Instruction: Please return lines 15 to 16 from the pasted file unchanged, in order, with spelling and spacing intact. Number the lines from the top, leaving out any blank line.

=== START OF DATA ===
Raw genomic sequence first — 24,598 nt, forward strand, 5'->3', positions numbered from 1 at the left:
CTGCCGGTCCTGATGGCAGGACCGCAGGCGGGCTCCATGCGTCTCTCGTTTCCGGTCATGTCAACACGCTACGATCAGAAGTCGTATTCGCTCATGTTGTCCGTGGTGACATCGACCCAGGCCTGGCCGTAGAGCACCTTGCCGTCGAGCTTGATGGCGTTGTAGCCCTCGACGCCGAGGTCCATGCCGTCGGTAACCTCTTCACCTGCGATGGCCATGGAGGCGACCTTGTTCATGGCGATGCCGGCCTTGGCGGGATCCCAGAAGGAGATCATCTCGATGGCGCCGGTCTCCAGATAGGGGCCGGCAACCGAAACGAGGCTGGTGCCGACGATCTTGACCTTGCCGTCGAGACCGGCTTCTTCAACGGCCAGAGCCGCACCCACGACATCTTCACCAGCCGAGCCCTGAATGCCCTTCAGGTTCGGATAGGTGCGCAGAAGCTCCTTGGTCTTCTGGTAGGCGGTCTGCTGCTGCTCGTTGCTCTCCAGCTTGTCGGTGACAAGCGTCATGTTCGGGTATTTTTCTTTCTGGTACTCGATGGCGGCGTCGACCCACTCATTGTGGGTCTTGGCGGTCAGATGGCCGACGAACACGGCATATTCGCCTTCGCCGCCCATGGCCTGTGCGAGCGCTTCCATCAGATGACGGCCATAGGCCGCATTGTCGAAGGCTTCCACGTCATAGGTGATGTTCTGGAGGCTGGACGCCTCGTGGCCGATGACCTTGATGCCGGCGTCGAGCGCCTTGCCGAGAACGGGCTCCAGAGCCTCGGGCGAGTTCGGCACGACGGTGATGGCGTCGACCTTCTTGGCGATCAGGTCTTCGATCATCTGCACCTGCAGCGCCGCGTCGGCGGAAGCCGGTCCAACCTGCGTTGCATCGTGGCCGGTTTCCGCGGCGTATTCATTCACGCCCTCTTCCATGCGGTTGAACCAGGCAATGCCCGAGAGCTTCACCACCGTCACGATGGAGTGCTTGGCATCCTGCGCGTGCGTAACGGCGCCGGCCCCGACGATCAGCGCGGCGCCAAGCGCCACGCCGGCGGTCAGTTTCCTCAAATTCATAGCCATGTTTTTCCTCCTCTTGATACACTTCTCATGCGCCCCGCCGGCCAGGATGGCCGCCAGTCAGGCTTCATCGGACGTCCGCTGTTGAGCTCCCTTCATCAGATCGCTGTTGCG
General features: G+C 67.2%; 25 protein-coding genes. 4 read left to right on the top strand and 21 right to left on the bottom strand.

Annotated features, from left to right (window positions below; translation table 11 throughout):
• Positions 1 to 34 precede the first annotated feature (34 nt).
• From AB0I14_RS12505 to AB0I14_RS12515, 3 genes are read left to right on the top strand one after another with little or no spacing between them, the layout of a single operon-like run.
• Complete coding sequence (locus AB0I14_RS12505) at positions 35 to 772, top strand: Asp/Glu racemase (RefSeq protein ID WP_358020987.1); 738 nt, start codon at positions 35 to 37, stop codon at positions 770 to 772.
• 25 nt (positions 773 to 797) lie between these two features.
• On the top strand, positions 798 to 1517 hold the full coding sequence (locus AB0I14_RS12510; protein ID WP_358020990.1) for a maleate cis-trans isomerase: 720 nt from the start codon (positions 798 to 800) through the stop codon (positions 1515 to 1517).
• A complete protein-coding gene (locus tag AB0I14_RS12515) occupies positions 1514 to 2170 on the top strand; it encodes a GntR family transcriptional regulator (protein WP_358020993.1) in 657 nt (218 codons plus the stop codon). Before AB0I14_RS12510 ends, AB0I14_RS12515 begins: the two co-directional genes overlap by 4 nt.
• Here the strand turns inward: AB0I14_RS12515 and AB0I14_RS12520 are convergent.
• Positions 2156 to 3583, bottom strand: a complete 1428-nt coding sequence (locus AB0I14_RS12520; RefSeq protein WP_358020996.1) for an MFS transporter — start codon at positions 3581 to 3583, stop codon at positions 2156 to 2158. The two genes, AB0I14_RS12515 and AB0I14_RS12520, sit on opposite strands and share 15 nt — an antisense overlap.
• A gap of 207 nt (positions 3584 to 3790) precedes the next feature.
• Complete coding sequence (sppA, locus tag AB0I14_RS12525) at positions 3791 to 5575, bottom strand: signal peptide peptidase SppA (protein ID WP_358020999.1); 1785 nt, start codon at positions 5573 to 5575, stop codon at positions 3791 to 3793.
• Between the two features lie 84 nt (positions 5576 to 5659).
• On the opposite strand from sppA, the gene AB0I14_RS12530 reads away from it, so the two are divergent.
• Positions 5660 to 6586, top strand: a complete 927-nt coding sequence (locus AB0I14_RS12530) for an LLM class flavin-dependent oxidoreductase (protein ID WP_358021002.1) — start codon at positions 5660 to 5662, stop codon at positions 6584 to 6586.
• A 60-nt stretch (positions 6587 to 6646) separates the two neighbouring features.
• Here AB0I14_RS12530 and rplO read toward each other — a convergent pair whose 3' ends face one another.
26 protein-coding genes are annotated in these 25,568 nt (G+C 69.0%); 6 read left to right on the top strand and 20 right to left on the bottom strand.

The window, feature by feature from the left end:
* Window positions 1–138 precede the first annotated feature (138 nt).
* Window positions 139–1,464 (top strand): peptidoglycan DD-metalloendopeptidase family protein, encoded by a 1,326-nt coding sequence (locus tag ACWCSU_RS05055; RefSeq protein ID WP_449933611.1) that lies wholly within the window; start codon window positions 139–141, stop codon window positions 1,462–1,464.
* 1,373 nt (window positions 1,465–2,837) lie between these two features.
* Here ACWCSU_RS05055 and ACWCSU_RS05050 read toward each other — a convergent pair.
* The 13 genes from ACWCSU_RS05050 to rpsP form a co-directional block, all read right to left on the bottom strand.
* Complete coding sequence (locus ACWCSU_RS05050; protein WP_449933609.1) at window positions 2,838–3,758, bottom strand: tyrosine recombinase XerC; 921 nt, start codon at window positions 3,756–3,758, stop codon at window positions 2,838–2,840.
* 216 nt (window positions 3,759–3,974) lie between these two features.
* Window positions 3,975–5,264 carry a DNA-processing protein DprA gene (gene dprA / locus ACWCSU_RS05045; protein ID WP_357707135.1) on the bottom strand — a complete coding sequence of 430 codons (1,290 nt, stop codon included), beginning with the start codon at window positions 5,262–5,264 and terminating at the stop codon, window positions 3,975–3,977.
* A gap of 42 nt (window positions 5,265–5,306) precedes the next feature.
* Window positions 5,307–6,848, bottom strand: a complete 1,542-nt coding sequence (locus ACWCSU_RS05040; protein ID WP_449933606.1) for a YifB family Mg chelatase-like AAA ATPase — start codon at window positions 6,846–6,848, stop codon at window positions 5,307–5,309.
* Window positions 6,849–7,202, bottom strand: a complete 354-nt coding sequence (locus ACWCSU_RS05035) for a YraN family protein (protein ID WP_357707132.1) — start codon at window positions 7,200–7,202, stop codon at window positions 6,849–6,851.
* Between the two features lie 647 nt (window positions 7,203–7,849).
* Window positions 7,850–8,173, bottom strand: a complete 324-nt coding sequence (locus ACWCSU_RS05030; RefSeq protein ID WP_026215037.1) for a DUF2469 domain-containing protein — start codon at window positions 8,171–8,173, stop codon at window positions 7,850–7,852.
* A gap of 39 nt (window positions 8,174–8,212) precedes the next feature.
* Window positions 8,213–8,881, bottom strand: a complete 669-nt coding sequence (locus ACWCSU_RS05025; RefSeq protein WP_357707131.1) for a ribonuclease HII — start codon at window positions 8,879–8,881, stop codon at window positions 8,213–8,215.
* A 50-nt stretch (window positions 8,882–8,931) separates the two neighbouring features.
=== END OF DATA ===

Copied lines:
• Between the two features lie 84 nt (positions 5576 to 5659).
• On the opposite strand from sppA, the gene AB0I14_RS12530 reads away from it, so the two are divergent.